BP's many latent strengths, from being able to successfully explore and discover vast oil reserves to their ability to refine, sell and even speculate on other natural resources often is forgotten in light of their many ethical and environmental disasters and mistakes. During its initial founding the country was on the right track ethically, creating the first medical center in Iran to serve its pipeline workers, and many other acts of humanitarianism in the region. BP was also chosen by Winston Churchill to supply the Royal Navy with much of their fuels and oil during the second World War. As the company expanded into the Forties Field of Scotland, to Alaska, Algiers and throughout the Middle East, its lapses in ethics, exacerbated by nationalization of oil reserves in Middle East nations, led to an ethical meltdown. Bad decisions became commonplace. The Alaskan oil field disasters led to a total of over $500M in fines, and the residual effects in the environment still aren't cleaned up. The company is most known for the massive oil spill in the Gulf of Mexico, where the $50M fine for violating the Clean Air Act was miniscule compared to the billions of dollars required to clean up the massive spill throughout the region. BP has a reputation for disregarding the needs and requirements of the shareholders while flaunting the rules they define in the Corporate Social Responsibility (CSR) initiatives as well.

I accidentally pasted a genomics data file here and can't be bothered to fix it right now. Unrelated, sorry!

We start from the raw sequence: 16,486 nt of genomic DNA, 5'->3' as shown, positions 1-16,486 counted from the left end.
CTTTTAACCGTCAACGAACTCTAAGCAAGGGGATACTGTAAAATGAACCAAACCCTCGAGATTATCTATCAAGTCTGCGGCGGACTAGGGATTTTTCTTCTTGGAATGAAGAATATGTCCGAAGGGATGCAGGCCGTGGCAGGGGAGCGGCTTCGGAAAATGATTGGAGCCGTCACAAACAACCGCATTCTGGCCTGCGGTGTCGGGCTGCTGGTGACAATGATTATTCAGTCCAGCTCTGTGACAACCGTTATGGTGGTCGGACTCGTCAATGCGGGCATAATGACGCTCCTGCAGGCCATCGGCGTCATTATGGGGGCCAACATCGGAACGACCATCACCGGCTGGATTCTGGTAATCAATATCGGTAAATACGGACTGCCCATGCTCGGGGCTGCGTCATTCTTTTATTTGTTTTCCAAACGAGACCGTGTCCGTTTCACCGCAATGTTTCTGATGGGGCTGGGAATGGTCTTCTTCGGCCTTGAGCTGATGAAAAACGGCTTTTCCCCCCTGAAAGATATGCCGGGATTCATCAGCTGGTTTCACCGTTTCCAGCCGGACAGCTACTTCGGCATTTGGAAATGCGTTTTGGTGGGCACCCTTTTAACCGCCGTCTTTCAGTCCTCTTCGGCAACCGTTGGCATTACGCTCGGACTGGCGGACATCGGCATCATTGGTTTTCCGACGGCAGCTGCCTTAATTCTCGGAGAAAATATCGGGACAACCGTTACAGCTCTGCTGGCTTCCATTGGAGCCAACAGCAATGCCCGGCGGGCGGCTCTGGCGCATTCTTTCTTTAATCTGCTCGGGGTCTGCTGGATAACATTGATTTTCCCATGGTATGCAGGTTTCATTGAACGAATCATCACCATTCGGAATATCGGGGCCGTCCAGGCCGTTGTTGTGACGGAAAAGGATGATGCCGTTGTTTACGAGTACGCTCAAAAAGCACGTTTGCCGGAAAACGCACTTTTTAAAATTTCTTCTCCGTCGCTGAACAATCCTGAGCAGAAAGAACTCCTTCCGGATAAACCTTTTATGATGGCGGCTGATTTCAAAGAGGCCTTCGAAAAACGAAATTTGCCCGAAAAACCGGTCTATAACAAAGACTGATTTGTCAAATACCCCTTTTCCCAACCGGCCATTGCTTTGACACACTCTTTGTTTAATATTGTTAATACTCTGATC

SWOT Analysis

Strengths

Excellent project management control and the ability to bring complex engineering tasks in under budget and on time

Excellent cost controls over complex engineering, exploration and drilling operations in the world's most remote countries. This is seen in the discovery of the…… [read more]


Green Chemistry Lab Report

Lab Report  |  4 pages (1,160 words)
Bibliography Sources: 4

SAMPLE TEXT:

Green Chemistry Lesson Plan

Grade Level -- 8-10; some science background necessary in dealing with cellular respiration, acid, base, etc. (Note: can be extrapolated to higher grades)